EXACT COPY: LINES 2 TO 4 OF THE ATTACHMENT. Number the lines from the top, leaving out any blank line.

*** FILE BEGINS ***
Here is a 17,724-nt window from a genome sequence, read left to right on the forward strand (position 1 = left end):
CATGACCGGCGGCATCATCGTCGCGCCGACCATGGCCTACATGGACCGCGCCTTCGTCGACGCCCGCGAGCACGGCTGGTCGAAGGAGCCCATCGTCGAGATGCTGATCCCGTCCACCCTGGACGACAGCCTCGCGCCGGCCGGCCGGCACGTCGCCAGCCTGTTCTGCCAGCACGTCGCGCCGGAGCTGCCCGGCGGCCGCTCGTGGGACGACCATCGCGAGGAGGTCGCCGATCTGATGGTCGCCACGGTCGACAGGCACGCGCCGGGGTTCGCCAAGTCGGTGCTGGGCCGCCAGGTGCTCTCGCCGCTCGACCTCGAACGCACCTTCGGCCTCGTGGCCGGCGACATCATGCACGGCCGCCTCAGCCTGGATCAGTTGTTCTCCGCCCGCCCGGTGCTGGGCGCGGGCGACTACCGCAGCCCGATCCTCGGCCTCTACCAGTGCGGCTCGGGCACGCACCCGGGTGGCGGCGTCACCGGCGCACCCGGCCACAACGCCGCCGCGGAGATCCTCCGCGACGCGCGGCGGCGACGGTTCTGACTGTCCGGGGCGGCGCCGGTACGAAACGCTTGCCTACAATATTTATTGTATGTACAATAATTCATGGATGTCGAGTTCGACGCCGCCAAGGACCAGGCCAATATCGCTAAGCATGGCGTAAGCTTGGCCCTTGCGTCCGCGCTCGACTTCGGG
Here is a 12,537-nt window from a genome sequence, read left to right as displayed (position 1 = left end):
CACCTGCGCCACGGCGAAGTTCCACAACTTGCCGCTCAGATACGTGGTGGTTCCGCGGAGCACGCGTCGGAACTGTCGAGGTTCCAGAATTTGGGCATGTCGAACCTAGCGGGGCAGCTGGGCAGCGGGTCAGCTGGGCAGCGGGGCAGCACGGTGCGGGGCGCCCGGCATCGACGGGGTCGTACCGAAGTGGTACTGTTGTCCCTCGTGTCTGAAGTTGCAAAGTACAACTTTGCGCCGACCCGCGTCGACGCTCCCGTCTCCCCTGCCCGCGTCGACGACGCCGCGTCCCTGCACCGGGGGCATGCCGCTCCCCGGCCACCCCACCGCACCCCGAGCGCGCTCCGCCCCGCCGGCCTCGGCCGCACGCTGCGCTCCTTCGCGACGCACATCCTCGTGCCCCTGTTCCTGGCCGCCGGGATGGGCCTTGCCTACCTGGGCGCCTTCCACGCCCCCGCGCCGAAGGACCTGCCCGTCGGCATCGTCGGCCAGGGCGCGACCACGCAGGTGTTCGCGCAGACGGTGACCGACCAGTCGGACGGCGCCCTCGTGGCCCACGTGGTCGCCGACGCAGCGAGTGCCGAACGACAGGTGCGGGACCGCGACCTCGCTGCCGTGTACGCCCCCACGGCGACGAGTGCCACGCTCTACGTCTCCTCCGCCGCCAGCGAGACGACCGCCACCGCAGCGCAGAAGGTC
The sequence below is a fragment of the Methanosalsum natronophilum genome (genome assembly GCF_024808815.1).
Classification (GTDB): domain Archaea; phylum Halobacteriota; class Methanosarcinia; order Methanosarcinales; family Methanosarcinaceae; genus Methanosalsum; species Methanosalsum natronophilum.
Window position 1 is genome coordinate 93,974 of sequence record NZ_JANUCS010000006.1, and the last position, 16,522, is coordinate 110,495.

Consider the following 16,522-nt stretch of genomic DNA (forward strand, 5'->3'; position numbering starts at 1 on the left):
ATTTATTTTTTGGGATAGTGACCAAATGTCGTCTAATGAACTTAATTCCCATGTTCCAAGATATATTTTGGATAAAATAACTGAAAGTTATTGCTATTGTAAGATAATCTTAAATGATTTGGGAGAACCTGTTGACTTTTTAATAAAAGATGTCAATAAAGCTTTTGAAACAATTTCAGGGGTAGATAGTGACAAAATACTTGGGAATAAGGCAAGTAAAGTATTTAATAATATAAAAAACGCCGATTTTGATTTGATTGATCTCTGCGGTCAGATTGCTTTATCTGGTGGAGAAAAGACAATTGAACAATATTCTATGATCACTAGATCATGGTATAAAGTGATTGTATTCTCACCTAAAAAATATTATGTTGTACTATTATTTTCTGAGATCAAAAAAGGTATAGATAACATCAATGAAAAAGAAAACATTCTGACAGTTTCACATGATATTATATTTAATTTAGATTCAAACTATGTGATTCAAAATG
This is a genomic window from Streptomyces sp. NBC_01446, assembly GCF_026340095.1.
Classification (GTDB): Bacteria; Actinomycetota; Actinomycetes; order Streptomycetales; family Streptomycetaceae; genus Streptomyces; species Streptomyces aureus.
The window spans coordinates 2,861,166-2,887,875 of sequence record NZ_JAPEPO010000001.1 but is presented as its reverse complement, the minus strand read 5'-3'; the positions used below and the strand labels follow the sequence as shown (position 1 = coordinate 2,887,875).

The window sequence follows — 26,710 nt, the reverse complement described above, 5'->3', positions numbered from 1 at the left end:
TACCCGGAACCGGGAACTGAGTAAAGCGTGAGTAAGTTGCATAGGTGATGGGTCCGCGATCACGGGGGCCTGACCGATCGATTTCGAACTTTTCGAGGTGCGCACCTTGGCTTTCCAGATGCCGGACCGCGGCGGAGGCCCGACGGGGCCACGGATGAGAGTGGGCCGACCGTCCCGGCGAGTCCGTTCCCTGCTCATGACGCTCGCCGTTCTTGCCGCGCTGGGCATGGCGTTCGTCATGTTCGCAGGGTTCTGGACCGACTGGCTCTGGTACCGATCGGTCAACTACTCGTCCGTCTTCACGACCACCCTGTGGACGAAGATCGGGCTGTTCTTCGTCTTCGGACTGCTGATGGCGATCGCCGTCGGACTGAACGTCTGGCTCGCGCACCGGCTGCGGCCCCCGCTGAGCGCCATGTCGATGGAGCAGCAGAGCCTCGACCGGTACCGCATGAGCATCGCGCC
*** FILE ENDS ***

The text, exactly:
CATGACCGGCGGCATCATCGTCGCGCCGACCATGGCCTACATGGACCGCGCCTTCGTCGACGCCCGCGAGCACGGCTGGTCGAAGGAGCCCATCGTCGAGATGCTGATCCCGTCCACCCTGGACGACAGCCTCGCGCCGGCCGGCCGGCACGTCGCCAGCCTGTTCTGCCAGCACGTCGCGCCGGAGCTGCCCGGCGGCCGCTCGTGGGACGACCATCGCGAGGAGGTCGCCGATCTGATGGTCGCCACGGTCGACAGGCACGCGCCGGGGTTCGCCAAGTCGGTGCTGGGCCGCCAGGTGCTCTCGCCGCTCGACCTCGAACGCACCTTCGGCCTCGTGGCCGGCGACATCATGCACGGCCGCCTCAGCCTGGATCAGTTGTTCTCCGCCCGCCCGGTGCTGGGCGCGGGCGACTACCGCAGCCCGATCCTCGGCCTCTACCAGTGCGGCTCGGGCACGCACCCGGGTGGCGGCGTCACCGGCGCACCCGGCCACAACGCCGCCGCGGAGATCCTCCGCGACGCGCGGCGGCGACGGTTCTGACTGTCCGGGGCGGCGCCGGTACGAAACGCTTGCCTACAATATTTATTGTATGTACAATAATTCATGGATGTCGAGTTCGACGCCGCCAAGGACCAGGCCAATATCGCTAAGCATGGCGTAAGCTTGGCCCTTGCGTCCGCGCTCGACTTCGGG
Here is a 12,537-nt window from a genome sequence, read left to right as displayed (position 1 = left end):
CACCTGCGCCACGGCGAAGTTCCACAACTTGCCGCTCAGATACGTGGTGGTTCCGCGGAGCACGCGTCGGAACTGTCGAGGTTCCAGAATTTGGGCATGTCGAACCTAGCGGGGCAGCTGGGCAGCGGGTCAGCTGGGCAGCGGGGCAGCACGGTGCGGGGCGCCCGGCATCGACGGGGTCGTACCGAAGTGGTACTGTTGTCCCTCGTGTCTGAAGTTGCAAAGTACAACTTTGCGCCGACCCGCGTCGACGCTCCCGTCTCCCCTGCCCGCGTCGACGACGCCGCGTCCCTGCACCGGGGGCATGCCGCTCCCCGGCCACCCCACCGCACCCCGAGCGCGCTCCGCCCCGCCGGCCTCGGCCGCACGCTGCGCTCCTTCGCGACGCACATCCTCGTGCCCCTGTTCCTGGCCGCCGGGATGGGCCTTGCCTACCTGGGCGCCTTCCACGCCCCCGCGCCGAAGGACCTGCCCGTCGGCATCGTCGGCCAGGGCGCGACCACGCAGGTGTTCGCGCAGACGGTGACCGACCAGTCGGACGGCGCCCTCGTGGCCCACGTGGTCGCCGACGCAGCGAGTGCCGAACGACAGGTGCGGGACCGCGACCTCGCTGCCGTGTACGCCCCCACGGCGACGAGTGCCACGCTCTACGTCTCCTCCGCCGCCAGCGAGACGACCGCCACCGCAGCGCAGAAGGTC